Evita Robinson’s Group Travel Organization Nomad•ness Travel Tribe Takes Off For Places Far & Wide
Evita Robinson attended a Black Girls Rock think tank discussion titled Checkin’ Our Fresh. After a fiery conversation, Robinson took to the mic and expressed her desire to encourage more African Americans to travel.
Robinson is a citizen of the world and the founder of Nomad•ness Travel Tribe, a community for international travelers who have similar urban backgrounds or styles. The tribe is both an established social media community with a global reach, and a community that forms a unique bond through these voyages. She credits her decision to call the travel collective “a tribe” to Seth Godin’s book, Tribes: We Need You To Lead Us, which looks at our innate human quality to seek out a sense of community. After reading the book twice over the course of two days Robinson was hooked on the idea of forging community through travel.
“I wanted to highlight an experience that was urban, a lifestyle, attitude and fashion sense. We may be a good eighty percent African American, but we are diverse and this is what is communicated through the tribe,” she tells MN Business.
After being laid off from the entertainment industry, Robinson was determined to make Nomad•ness travel tribe and TV her venture. Nomad•nessTV expanded from her personal web series documenting her adventures to a place for sharing participant travel discoveries. There are currently about 200 tribe members who have traveled together. “The tribe is made up of 80 percent female and 85 percent Black and Latino members, shattering the myth that people of color don’t travel,” Robinson said.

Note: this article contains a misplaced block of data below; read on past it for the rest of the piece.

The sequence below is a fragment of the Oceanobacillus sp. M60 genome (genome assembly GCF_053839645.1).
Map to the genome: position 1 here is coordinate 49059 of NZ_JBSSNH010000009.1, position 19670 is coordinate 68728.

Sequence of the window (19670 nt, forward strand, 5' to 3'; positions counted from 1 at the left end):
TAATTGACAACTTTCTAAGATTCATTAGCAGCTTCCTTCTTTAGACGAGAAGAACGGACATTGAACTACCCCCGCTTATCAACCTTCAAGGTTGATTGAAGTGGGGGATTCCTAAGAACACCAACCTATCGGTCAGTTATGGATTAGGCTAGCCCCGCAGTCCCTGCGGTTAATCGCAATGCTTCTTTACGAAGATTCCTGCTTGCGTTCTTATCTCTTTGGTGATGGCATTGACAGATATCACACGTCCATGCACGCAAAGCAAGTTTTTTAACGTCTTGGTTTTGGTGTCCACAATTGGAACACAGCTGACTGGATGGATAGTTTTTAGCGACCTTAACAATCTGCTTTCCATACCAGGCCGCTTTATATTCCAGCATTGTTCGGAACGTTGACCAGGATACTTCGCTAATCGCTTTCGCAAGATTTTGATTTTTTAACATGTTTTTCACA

Before going on these trips, no one knows who they will be traveling with. Robinson believes this allows members to have a truly authentic experience when they first meet. Nomad•ness trips are funded through merchandise sold on the website, projects such as the international meet up, and RV college tour last spring, as well as through crowdfunding sites such as Kickstarter over the course of 45 days.
“These trips have taught me that people from all different backgrounds, with varying options, and lifestyles can still come together under the mission of one tribe. These people are all individuals, but there is something that really unifies people from everywhere,” Robinson said.
While on these trips members of the tribes don’t sleep in conventional hotels. “I really kind of refused hotels because they keep people disjointed. We bicker like family and we love like family. So bringing people together like family is very meaningful, some of the people don’t even have family dinner, some of the most poignant relationships have formed from these trips; boyfriend, girlfriend and even business partnerships,” Robinson said.